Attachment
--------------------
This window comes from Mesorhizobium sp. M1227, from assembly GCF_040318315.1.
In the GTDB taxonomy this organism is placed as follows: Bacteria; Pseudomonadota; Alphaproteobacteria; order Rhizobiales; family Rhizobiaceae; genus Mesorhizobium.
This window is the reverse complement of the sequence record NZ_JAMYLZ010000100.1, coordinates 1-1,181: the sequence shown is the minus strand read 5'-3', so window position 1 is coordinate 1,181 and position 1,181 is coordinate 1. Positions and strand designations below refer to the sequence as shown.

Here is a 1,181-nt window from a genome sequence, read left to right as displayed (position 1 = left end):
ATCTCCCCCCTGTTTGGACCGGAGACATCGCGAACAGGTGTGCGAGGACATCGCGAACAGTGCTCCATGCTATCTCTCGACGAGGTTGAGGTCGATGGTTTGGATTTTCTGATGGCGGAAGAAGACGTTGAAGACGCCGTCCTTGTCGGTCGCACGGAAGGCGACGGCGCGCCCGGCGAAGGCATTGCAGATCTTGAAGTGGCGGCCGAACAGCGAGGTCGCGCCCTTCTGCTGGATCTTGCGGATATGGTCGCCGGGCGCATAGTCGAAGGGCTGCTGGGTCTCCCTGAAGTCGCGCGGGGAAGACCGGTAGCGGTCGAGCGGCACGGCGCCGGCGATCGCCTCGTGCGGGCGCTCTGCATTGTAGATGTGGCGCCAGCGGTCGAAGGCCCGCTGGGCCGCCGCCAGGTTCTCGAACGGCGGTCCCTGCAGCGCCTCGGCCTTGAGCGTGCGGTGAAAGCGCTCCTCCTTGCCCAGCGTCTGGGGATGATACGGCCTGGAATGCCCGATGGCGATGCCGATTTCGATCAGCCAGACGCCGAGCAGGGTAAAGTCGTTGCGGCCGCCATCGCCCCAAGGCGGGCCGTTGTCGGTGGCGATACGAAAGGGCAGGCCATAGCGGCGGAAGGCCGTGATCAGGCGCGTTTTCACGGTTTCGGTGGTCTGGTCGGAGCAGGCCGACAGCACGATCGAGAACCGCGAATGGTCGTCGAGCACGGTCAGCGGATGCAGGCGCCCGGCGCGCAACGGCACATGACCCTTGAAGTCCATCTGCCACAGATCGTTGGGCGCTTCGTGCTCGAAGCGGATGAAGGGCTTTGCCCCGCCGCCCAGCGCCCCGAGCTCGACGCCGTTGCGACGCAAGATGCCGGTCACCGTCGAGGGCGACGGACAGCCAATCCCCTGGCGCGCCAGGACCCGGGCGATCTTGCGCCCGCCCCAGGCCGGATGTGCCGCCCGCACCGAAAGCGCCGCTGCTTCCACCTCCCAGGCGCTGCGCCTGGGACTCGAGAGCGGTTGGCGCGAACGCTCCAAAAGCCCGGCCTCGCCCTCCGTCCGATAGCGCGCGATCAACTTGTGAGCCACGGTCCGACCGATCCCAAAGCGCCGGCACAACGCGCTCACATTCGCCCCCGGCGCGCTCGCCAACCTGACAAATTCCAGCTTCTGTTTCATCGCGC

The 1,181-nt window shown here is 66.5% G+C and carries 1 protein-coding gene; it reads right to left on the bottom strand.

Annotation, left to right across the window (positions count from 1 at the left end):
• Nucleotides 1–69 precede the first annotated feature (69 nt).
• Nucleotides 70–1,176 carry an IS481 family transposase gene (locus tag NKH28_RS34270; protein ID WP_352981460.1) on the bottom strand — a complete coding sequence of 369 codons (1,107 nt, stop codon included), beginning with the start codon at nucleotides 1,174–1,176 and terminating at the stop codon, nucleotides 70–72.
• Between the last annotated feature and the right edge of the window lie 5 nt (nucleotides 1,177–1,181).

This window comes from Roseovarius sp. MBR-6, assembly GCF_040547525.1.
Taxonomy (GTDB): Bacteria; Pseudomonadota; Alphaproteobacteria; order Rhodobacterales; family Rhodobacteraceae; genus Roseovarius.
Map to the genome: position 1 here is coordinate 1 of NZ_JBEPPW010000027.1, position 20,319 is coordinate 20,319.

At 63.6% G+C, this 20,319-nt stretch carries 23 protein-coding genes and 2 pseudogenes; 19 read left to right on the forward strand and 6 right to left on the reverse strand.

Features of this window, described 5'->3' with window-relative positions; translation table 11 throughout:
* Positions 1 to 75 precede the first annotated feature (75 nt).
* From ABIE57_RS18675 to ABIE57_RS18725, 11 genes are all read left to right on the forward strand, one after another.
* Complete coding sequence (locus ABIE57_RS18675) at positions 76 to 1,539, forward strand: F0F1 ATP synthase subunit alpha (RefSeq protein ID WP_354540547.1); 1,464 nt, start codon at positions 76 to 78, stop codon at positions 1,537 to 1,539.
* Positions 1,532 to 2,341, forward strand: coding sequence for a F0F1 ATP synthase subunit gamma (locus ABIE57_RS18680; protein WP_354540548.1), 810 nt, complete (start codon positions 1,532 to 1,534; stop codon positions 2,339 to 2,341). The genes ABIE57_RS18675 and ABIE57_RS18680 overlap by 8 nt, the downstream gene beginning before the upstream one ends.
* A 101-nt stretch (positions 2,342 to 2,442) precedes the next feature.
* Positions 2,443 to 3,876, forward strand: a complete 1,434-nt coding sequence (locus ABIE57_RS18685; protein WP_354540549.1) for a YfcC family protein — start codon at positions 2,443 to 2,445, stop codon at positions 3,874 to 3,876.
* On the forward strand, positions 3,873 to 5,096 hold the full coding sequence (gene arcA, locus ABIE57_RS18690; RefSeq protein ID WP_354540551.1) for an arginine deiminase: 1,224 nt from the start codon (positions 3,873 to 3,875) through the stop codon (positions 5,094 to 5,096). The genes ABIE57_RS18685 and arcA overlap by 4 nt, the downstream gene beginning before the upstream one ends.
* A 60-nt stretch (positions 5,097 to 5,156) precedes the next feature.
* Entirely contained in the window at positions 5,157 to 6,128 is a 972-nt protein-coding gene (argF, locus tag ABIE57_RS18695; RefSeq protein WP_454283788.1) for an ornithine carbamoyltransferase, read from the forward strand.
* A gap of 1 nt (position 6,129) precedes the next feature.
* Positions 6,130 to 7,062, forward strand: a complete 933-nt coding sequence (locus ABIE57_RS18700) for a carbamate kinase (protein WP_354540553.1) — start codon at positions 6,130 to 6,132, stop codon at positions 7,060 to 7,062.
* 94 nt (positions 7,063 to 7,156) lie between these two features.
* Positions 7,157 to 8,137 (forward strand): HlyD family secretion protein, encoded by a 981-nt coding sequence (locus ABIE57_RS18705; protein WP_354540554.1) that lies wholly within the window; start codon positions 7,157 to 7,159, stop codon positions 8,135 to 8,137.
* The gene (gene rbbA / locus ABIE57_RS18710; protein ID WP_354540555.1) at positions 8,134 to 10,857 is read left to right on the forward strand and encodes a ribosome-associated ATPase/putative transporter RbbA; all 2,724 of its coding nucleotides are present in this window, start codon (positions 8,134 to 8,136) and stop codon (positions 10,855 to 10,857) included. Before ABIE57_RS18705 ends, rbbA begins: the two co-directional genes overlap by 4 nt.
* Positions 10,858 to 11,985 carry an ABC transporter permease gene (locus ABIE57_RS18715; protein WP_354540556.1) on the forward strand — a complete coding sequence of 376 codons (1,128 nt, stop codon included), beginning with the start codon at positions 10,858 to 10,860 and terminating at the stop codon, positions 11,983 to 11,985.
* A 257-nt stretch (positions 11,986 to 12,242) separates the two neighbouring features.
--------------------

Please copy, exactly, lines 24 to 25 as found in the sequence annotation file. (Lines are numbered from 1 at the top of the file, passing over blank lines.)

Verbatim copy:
* Entirely contained in the window at positions 5,157 to 6,128 is a 972-nt protein-coding gene (argF, locus tag ABIE57_RS18695; RefSeq protein WP_454283788.1) for an ornithine carbamoyltransferase, read from the forward strand.
* A gap of 1 nt (position 6,129) precedes the next feature.